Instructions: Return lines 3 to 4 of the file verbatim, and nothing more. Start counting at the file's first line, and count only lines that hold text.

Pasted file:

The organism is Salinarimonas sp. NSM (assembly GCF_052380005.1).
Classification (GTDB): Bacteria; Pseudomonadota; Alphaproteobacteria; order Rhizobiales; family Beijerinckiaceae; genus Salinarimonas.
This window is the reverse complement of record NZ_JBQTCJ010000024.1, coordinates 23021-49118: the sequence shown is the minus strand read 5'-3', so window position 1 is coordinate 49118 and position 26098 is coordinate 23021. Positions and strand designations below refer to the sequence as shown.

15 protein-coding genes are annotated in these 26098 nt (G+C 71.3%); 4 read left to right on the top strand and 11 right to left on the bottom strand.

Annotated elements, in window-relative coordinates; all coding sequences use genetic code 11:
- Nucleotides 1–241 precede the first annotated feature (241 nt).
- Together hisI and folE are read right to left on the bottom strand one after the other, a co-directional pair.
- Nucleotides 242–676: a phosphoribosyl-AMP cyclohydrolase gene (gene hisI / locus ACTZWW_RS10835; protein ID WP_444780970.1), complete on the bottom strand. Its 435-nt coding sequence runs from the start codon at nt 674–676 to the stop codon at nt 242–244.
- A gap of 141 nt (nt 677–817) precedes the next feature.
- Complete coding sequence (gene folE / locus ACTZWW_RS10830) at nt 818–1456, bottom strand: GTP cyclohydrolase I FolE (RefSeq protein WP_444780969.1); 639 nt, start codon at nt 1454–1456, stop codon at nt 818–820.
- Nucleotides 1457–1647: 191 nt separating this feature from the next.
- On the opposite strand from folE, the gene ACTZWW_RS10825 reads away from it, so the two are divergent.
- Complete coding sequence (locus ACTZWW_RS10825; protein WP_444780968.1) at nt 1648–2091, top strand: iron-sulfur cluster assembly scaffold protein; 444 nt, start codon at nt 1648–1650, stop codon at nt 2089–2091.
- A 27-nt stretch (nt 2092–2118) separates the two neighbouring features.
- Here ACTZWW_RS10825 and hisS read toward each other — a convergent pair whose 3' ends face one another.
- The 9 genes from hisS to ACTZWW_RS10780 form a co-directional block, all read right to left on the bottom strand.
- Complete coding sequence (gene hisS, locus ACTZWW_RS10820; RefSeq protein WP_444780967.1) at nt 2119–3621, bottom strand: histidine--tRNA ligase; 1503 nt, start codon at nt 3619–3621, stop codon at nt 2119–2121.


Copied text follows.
This window is the reverse complement of record NZ_JBQTCJ010000024.1, coordinates 23021-49118: the sequence shown is the minus strand read 5'-3', so window position 1 is coordinate 49118 and position 26098 is coordinate 23021. Positions and strand designations below refer to the sequence as shown.

15 protein-coding genes are annotated in these 26098 nt (G+C 71.3%); 4 read left to right on the top strand and 11 right to left on the bottom strand.